By MORGAN ADDERLEY
Tribune Staff Reporter
THERE are renewed calls for conch protection measures from environmentalists, including banning the exportation of conch meat and ramping up efforts to tackle the “scourge” of poaching.
Bahamas National Trust (BNT) Director Eric Carey and Bahamas Reef Environment Educational Foundation (BREEF) Executive Director Casuarina McKinney-Lambert both spoke to The Tribune yesterday about conch conservation following a recent statement by Agriculture and Marine Resources Minister Michael Pintard on preserving marine resources.
On Sunday, Mr Pintard announced plans to reduce conch exports and dramatically increase enforcement with an additional 26 fisheries officers.
While Mr Carey applauded Mr Pintard for these and other measures, he also made additional recommendations for further conservation.
“We’re pleased that the minster is supporting the recommendations … put forward by the (BNT) and its partners,” Mr Carey said yesterday. “We would have liked to have seen the exports cut out immediately —it closes the door and you have an immediate conservation action.
“But … we’re prepared to work with the minister. And the other measures that he talked about, inclusive of landing conch in the shell is also very important, because that’s really the only way that you can determine its maturity.
“And we hope the minister will move forward with the other recommendations that we have made, which includes increasing the lip thickness…to about 15 millimetres so that we know that we’re harvesting sexually mature conch. Also that we would make it illegal for conch to be harvested by compressors.”
Mr Carey also “applauded” Mr Pintard’s comments on poaching by both Dominicans and Americans.
“Because that’s the scourge,” he continued. “Bahamian fishermen always lament that the conservation groups are targeting them. We’re not necessarily targeting them, we’re targeting all aspects.
“We want the government to continue and step up efforts to bring poaching to an end or certainly get it very much reduced because it doesn’t really matter if we create protected areas or if we put in place other fisheries management initiatives if we do not control the poaching it’s going to be all for naught, it’s not going to be effective.”
On Monday, Mrs McKinney-Lambert reiterated that BREEF is against exporting conch meat and highlighted the value of conch shells.
“In order to protect the livelihoods of Bahamian fishers, fish vendors and support local restaurants, BREEF does not believe that we should be exporting any conch meat from the Bahamas,” she said.
“We would be better served by adding value to the conch that are harvested by encouraging visitors to come to The Bahamas, stay in a Bahamian hotel, take a Bahamian taxi to a Bahamian restaurant. Especially given that conch populations have declined to the point that they are an endangered species, we need to recognise the value that we derive from keeping our conch in The Bahamas.
“We also need to think more carefully about the value of conch shells and how they can provide alternative sources of income for jewellery, bowls, and art made locally. Shells have traditionally been discarded, but they are valuable as finished products and shouldn’t be wasted.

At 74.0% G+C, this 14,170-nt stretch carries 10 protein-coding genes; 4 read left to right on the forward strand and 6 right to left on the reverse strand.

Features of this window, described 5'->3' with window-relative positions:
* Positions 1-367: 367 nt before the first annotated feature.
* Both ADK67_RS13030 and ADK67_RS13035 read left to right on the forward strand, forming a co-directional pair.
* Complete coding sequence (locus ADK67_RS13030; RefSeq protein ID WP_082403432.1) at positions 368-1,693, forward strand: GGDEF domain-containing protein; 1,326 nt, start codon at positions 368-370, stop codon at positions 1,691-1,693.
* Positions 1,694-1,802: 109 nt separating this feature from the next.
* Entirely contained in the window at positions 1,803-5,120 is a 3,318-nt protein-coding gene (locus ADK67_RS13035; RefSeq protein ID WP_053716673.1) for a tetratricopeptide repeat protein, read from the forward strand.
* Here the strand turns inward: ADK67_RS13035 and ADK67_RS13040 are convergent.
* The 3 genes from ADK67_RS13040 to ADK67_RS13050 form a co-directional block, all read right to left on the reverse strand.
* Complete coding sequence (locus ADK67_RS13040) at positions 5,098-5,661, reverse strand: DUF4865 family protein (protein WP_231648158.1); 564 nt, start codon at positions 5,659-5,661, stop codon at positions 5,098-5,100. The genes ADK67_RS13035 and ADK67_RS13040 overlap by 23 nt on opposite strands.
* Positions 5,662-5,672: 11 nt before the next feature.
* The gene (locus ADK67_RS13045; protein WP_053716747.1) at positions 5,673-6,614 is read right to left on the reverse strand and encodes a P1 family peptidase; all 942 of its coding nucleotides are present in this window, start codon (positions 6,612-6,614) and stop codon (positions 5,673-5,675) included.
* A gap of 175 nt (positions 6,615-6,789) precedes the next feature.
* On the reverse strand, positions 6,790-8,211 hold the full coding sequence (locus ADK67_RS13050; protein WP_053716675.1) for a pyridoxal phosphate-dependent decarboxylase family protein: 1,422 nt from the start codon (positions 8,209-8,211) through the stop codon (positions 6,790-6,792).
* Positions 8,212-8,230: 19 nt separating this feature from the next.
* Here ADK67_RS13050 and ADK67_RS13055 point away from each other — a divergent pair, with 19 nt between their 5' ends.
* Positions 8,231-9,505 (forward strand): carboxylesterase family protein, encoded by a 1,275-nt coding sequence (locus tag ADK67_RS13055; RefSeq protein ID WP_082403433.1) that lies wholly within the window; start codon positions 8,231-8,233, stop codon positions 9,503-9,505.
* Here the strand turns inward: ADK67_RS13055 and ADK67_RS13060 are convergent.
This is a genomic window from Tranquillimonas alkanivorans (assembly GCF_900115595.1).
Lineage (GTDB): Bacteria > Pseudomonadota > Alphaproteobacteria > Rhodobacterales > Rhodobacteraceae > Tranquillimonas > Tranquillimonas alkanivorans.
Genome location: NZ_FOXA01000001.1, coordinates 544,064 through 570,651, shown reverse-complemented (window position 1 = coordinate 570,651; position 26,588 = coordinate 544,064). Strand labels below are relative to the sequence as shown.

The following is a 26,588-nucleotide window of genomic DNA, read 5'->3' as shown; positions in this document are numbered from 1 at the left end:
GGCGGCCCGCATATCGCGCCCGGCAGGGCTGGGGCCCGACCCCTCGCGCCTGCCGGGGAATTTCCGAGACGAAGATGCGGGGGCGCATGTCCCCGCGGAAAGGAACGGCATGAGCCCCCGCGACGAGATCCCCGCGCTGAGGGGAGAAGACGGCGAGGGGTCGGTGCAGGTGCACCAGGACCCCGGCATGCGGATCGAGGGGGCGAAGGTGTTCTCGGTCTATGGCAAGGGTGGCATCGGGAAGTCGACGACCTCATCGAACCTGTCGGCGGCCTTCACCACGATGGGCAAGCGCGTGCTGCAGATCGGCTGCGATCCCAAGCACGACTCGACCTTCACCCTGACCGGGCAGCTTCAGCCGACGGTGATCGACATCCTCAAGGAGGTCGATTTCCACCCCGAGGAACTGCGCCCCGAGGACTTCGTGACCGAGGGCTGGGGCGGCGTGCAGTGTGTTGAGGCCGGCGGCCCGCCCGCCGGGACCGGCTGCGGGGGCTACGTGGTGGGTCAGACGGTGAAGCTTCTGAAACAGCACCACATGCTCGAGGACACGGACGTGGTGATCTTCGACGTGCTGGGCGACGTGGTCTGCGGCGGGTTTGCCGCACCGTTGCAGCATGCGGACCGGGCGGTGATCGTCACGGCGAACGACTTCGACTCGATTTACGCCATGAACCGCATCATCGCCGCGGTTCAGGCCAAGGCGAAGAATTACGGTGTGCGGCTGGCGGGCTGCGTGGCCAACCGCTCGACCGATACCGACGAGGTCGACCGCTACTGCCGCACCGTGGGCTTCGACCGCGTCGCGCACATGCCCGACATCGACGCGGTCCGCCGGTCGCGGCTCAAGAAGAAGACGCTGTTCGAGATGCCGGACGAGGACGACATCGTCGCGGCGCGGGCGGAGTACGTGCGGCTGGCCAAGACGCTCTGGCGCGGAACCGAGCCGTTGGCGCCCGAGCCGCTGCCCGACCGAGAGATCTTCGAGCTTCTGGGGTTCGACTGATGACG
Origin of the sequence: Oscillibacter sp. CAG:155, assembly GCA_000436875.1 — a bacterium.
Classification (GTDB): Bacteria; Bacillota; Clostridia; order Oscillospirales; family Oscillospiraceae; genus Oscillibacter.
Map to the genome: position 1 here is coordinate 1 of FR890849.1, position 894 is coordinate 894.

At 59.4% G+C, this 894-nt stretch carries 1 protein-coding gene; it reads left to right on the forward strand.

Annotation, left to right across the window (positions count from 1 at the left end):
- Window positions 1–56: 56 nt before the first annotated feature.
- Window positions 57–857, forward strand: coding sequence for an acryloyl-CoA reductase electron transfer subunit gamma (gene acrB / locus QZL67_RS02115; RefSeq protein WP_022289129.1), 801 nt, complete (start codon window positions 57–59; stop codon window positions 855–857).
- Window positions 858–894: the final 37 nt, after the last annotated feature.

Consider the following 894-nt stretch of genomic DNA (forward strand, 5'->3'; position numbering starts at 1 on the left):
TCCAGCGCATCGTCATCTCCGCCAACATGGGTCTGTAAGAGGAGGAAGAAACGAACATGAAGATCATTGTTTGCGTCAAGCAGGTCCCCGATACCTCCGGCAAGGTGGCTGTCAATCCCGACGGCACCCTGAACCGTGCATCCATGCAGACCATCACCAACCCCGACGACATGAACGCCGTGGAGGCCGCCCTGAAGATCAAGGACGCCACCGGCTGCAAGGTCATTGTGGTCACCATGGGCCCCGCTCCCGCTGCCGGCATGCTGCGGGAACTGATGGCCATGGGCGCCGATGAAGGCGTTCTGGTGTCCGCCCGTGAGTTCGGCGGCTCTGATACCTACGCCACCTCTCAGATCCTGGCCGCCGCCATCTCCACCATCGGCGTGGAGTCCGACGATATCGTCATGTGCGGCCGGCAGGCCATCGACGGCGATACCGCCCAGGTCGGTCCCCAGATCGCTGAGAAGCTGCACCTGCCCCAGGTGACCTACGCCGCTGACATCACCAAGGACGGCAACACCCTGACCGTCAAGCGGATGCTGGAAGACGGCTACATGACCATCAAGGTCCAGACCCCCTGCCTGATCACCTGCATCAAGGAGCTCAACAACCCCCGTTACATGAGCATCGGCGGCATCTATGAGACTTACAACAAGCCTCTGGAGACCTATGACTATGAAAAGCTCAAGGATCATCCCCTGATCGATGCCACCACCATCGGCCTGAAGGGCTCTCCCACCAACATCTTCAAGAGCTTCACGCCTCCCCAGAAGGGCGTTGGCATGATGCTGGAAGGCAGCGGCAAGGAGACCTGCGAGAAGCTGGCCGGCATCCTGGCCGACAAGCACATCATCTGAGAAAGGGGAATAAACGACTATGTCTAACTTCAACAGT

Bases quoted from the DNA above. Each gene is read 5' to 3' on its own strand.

“Because adult conch populations have dropped in many areas to such low numbers that they are unable to reproduce, it is also essential that we designate and properly enforce areas of the sea that can be replenishment zones where conch are abundant and can reproduce to replenish fishing grounds. The Exuma Cays Land and Sea Park and the South Berry Islands Marine Reserve are two such replenishment zones that are so important for the future of our conch fishery.”
These remarks came in the wake of the arrest of five Bahamians and three other men over the weekend after they were found fishing in a protected marine preserve in the Berry Islands with scores of conch on board their vessels.
The Royal Bahamas Defence Force apprehended the men on two separate vessels around 10.30am Friday in the area of Whale Cay in the Berry Islands.
They were responding to reports of illegal fishing activity.
Marines discovered a 19-foot skiff with three men onboard, and approximately 50 conch and other fishery products. The second vessel was found in the same area, a 46-foot fishing vessel named “Lady Yvonna,” with five Bahamians and approximately 500 conch onboard.
In his statement on Sunday, Mr Pintard noted while poachers – and to a lesser extent some American sports fishers and leisure cruisers – have wreaked havoc on marine resources, Bahamian fishermen have also contributed to threatening stocks by capturing undersized conch and cracking conch on the sea bed.
“We are also actively engaged in stakeholder discussions about the possibility of requiring fishers to make preparation in future to land conch in the shell,” he said. “This appears to be the only way of measuring lip thickness which is an indicator of the maturity of the conch.”
Mr Pintard also said his ministry has decided to “marginally reduce” quotas for conch export this year, adding exports will be “more dramatically reduced” in 2020 and 2021.
In January, it was reported that researchers believe the local conch supply could be wiped out in 10 to 15 years.
The Chicago-based Shedd Aquarium group found from its research on more than 3,000 conchs at 42 survey sites throughout the Bahamas between 2009 and 2017, that not only are the numbers of adult conch decreasing, but the densities of legal-to-harvest queen conch are now far below the established minimum threshold for reproductive success, except in the most remote areas.